Updated on June 25th, 2023
Oregon eviction notices give tenants a written warning that their lease will be terminated and they will be evicted if they do not comply with the landlord’s terms within a set number of days. The document states the reason for the termination, how many days the tenant has to move out, and how the tenant can remedy the situation to retain their lease (if applicable). In certain cases, the tenant will have no option to remedy the situation and will be required to move out before the notice expires to avoid eviction.
72/144-Hour Notice to Quit for Non-Payment – Served on tenants when their rent payment is late and gives them seventy-two (72) or one hundred forty-four (144) to pay or quit.
30-Day Notice to Quit for Non-Compliance – Gives a tenant fourteen (14) days to cure a lease violation or thirty (30) days to quit the premises.
10-Day Notice to Quit for Non-Compliance – Gives a tenant ten (10) days to move out for a repeated violation of their lease.
30-Day Notice to Terminate Month-to-Month – This form can be used by either the landlord or tenant to terminate a monthly rental agreement with thirty (30) day’s notice to the other party. However, after a monthly tenancy has endured passed one (1) year, the landlord cannot use this notice and must provide cause if they wish to terminate the tenancy.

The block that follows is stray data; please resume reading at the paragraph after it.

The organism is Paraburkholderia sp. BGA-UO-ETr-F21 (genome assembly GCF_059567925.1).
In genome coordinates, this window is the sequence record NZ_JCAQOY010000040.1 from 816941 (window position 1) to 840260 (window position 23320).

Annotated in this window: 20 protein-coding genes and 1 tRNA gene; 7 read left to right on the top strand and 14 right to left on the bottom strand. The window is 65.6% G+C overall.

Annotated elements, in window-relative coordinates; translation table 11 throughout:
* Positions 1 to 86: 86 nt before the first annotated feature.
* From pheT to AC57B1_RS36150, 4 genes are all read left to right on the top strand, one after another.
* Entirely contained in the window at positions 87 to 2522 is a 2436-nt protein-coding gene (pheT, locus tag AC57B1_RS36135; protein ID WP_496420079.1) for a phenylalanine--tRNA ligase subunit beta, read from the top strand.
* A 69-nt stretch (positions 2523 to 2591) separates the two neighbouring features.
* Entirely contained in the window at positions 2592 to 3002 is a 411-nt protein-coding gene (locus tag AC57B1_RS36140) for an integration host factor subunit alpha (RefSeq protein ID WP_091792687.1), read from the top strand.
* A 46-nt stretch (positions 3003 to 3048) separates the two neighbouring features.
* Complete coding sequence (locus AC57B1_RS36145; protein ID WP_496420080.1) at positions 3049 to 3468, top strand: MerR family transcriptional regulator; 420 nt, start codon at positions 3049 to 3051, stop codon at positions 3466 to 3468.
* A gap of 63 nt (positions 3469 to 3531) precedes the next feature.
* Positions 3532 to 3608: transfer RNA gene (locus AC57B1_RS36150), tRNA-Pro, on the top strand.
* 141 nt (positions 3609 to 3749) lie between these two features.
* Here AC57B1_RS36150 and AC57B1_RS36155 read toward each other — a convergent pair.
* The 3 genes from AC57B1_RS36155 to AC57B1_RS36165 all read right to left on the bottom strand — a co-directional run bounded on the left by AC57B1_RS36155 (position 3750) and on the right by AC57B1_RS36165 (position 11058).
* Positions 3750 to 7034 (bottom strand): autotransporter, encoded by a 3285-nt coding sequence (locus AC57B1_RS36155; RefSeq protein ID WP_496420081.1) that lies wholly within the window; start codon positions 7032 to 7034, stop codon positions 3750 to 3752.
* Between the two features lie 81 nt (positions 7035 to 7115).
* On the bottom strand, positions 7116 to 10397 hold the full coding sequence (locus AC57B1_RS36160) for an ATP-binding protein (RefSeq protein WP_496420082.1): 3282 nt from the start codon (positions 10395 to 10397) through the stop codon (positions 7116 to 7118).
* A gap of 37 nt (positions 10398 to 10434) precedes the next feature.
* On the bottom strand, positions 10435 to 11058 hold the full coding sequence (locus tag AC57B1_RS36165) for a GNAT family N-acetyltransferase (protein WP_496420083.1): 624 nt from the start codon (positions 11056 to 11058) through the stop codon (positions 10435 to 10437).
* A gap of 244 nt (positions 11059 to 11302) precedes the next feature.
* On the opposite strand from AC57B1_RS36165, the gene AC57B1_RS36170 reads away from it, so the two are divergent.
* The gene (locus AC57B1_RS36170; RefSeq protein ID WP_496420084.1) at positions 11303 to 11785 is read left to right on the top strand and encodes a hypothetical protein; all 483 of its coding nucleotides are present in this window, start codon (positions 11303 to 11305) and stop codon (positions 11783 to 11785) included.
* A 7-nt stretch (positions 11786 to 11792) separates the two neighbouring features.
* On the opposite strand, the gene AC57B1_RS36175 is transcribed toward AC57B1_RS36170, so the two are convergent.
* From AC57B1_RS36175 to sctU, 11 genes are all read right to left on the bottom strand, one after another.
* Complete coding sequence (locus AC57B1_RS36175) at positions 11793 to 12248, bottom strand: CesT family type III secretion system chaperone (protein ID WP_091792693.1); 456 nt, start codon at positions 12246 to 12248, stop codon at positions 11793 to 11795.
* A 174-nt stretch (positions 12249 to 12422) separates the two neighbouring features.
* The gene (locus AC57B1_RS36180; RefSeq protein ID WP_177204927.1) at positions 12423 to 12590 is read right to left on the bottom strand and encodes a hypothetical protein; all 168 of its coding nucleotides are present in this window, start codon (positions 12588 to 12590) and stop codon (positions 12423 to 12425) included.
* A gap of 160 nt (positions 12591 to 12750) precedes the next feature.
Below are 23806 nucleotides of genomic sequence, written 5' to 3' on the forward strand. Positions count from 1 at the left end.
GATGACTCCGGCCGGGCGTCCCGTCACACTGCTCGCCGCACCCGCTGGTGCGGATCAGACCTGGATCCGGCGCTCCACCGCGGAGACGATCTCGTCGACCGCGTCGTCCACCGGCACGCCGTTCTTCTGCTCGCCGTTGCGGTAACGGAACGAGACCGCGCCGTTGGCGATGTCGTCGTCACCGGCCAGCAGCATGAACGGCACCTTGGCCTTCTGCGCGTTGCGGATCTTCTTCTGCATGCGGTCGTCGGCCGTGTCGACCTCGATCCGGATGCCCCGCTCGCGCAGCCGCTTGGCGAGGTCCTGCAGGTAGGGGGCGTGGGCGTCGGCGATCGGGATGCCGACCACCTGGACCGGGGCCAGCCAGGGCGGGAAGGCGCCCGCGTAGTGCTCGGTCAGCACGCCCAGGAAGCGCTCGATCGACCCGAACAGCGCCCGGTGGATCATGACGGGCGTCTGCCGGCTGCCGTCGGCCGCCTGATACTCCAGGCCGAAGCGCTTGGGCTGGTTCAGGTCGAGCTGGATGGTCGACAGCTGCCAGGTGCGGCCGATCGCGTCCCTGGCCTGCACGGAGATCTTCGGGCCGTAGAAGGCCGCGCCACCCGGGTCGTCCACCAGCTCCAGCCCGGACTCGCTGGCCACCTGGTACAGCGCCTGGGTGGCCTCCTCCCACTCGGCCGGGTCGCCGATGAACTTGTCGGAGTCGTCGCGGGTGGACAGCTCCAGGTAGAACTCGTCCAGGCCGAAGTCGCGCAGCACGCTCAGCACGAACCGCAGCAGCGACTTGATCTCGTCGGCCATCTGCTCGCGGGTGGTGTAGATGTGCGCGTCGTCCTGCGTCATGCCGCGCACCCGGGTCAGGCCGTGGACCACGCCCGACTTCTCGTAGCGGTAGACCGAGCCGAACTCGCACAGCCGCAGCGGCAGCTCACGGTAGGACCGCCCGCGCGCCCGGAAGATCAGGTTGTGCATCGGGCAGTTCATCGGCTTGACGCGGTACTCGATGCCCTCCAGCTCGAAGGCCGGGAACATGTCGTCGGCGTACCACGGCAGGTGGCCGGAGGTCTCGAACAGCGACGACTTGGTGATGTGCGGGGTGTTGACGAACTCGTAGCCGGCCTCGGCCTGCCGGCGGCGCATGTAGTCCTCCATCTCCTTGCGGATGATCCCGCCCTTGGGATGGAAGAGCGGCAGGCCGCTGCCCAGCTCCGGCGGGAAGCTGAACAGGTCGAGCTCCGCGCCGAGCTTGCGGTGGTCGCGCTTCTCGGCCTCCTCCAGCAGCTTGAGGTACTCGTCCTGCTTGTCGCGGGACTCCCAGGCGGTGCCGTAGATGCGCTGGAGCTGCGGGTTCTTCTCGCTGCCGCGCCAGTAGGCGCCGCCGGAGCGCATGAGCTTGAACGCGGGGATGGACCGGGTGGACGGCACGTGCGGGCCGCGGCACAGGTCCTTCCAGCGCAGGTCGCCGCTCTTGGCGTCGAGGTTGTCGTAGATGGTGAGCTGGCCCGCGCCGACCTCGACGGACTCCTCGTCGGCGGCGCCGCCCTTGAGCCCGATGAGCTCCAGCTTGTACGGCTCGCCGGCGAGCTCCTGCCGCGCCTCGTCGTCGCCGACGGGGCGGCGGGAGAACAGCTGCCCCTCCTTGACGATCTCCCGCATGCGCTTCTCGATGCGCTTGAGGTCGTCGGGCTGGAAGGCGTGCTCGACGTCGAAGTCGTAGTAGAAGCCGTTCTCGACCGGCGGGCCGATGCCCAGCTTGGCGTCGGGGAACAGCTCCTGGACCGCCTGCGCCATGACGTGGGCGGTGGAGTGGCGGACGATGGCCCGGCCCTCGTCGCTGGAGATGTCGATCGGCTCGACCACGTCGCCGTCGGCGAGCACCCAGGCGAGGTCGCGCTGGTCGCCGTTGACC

24-Hour Notice to Quit for Illegal Activity – If a tenant engages in illegal activity on their rental property, their landlord can use this form to serve them with twenty-four (24) hours’ notice to terminate their lease.
- Grace Period (§ 90.260(1)(a)): Four (4) Days
- Non-Payment of Rent (§ 90.394(2)): Three (3) or Six (6) Days
- Lease Non-Compliance (§ 90.392(3)(b)): Thirty (30) Days
- Periodic Tenancy Termination (§ 90.427(3)(b)): Thirty (30) Days
- Illegal Activity (§ 90.396(1)): Twenty-four (24) Hours
- Intentional Damage to the Property (§ 90.396(1)(d)): Twenty-four (24) Hours
In Oregon, landlords must carefully follow state guidelines when terminating tenancies and evicting tenants because any wrongful action on their part can result in legal penalties. Notices to quit can only be served under the appropriate circumstances and within the legal time frame. For instance, if a notice to quit is delivered by mail, the landlord must add an additional three (3) days to the notice period and in non-payment cases, the landlord must wait for the rent to be overdue by five (5) to eight (8) days before giving the tenant notice. In the event that an eviction case (also known in the state as a “Forcible Entry and Detainer” or “FED”) does go to trial, it’s recommended for the landlord to consult a lawyer before appearing in court to ensure that they follow court rules.
Step 1 – Download and Complete Notice to Quit